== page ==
A for Angus, B for Barzona: An Ode to Beef

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A for Angus, B for Barzona: An Ode to Beef

Illustration: Akshita Monga

I’

m waiting for my steak chilli burger to arrive as I bang out these words. The menu clearly stated that steak meant buffalo. Buffalo. Buff-fucking-alo.

It’s at times like these that I miss the cow. I miss the fatty, rich, sometimes unctuous, flavour-laden gifts that that animal bears. It isn’t as if there is a shortage of the animal. The ungulate seems to be everywhere these days – capturing our national imagination like none other before it. It is at the centre of controversies in Gujarat, Uttar Pradesh, Kerala, Tamil Nadu, and West Bengal as the keepers of our conscience try to dictate what we can and cannot eat.

Sometimes I lie awake at night to go through my fondest beefy memories. My first brown, crusty medium-rare steak, caramelised on the outside blushing pink on the inside. Standing in the kitchen with my late grandmother, figuring out the intricacies of a proper Goan beef roast. The succulent, artery-clogging greasiness of bade ka paaya or beef trotters at a dinky hole-in-the-wall in Bhendi Bazaar. The velvety, silken smooth sexiness of my very first beef-marrow crème brûlée.

When all this makes me too hungry, I recite my cow alphabet. A for Angus, B for Barzona, C for Charolais, D for Devon. Reciting my alphabet soothes me to sleep.

During my chef days, I’ve tasted some fine A5 Wagyu and some really good USDA Prime Grade 1, stuff that’s never been available in India. But even without having the fancy cuts at my disposal, beef has saved me several times – right from a seared and rested medium-rare steak to some cote de boeuf cooked low and slow in an oven and thrown on a plate with some fries. There’s nothing that I’ve done with beef that hasn’t given my diners and me absolute joy.

Those days are sadly behind us.

Go out and score some beef, it’s illegal so you’ll need to find a dealer and be real careful about it.

My buffalo burger has arrived. My sadness knows no bounds. As I get down to eating this miserable excuse of a meal, let me leave you a recipe that has been the source of great happiness.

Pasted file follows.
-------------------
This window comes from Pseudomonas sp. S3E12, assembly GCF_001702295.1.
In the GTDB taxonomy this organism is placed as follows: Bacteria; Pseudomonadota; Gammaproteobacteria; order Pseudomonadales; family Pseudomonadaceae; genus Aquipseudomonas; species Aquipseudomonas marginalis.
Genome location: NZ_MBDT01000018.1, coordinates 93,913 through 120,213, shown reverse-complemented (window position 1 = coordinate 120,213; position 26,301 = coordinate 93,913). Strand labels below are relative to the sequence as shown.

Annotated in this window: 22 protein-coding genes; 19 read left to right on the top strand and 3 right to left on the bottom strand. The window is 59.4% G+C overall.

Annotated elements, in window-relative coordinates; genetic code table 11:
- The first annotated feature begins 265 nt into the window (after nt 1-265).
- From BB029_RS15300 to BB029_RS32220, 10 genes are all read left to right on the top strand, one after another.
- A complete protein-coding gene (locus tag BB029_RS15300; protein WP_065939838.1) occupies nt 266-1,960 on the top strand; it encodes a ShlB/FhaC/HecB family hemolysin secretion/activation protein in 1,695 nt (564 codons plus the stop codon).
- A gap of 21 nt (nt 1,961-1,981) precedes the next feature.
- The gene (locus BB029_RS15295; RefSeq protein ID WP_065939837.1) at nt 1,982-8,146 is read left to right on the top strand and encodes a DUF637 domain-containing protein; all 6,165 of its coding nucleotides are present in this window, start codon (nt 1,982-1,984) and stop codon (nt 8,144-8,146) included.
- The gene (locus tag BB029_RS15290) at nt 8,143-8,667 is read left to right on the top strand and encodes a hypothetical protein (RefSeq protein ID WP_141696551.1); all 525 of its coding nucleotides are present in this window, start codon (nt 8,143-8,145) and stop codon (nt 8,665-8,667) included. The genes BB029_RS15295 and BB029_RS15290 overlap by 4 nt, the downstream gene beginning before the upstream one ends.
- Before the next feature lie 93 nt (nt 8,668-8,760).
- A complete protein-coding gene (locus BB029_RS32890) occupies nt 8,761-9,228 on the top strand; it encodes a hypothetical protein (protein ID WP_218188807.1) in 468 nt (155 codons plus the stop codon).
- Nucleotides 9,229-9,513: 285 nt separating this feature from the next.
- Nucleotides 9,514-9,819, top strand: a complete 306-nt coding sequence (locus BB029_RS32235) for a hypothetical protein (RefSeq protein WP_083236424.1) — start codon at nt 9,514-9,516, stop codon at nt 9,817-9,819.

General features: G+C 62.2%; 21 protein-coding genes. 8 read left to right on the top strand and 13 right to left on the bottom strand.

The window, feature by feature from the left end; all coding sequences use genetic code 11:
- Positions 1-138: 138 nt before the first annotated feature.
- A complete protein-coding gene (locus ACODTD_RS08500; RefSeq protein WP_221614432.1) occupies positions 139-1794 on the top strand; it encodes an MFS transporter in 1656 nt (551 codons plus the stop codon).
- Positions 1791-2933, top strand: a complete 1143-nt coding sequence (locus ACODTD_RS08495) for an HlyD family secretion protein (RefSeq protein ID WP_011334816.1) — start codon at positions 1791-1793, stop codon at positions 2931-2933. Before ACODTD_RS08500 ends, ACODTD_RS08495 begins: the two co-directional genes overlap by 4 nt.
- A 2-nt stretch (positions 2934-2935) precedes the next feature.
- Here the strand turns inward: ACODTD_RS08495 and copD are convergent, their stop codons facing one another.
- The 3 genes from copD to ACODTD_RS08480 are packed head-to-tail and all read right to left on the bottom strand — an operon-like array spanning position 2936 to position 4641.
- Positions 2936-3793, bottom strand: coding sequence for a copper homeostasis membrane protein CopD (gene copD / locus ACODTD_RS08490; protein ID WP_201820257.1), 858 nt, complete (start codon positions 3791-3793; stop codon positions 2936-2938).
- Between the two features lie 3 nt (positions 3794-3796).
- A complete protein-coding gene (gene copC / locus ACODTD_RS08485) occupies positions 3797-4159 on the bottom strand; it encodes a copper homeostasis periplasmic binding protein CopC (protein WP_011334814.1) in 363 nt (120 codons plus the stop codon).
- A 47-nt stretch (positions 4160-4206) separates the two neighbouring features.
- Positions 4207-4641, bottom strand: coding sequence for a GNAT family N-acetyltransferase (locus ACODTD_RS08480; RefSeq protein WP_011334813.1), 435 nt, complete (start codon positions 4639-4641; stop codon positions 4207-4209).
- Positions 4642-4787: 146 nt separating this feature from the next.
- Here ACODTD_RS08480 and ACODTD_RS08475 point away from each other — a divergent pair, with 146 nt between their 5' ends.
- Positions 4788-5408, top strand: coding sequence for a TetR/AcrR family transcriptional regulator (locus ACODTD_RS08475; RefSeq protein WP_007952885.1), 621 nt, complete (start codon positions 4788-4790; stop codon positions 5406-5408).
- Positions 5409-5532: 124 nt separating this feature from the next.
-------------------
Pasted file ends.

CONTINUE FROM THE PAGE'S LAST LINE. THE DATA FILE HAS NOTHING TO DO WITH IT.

Lives At Steak

Step 1: Go out and score some beef, it’s illegal so you’ll need to find a dealer and be real careful about it. Give him the signal and get about 200 gm of tenderloin or undercut per portion. Have the dealer trim off most of the fat and other craggy bits and cut it into steaks. “Bad Boys” by Inner Circle (the theme from Cops) would make a perfect soundtrack to your score.

Step 2: Head home, check to see that no saffron-clad nut job or khaki-clad pandu followed you. Lock your doors. If the meat is dirty, give it a rinse. Now place those chunks on a cutting board or plate, flatten them slightly, and sprinkle liberally with rock salt and fresh cracked black pepper on both sides. (Fresh cracked pepper is not Keya and not the other junk you buy at Nature’s Basket.) Grab a heavy-bottomed frying pan and preheat the oven.

Step 3: In this heavy-bottomed pan, put in about three tablespoons of butter on medium-high heat (don’t replace the butter with Sunflower oil). Wait for it to go nice and foamy and a little brown, but don’t burn it. Ignore the annoying girlfriend/boyfriend/spouse to shut up about the quantity of butter. Once it stops foaming and smells a bit nutty, gently put in the beef, two steaks at a time, along with half a head of smashed garlic and some fresh thyme.

Step 4: The meat should sizzle, and don’t, I mean DO NOT fuck with it. Let it go. All the while keep spooning the melted butter onto the steak. It takes practice, but do this and you’re on your way to a culinary epiphany. After about three minutes, there should be a nice brown crust that forms on the steak. Now gently flip it and do the same stuff to the other side. Once that is done, slide it into the oven for 8-10 minutes. If you don’t have an oven, continue cooking in the pan and flip it twice more allowing three minutes on either side.

Step 5: Take it out of the oven/pan onto a clean plate, not the one you used earlier to salt the meat. Cover with foil and let it rest for five minutes. This is important. Now mix up a salad and apologise to the person you were earlier ignoring.

The Final Step: Take off the silver foil, put it on a nice-ish plate with the salad next to it, and spoon some of the liquid from the pan over the meat. Sit back and enjoy.

As is protocol, with any in-house culinary endeavours, you might feel compelled to Instagram this. Word of caution: Don’t. There’s a lot at steak when it comes to eating beef.

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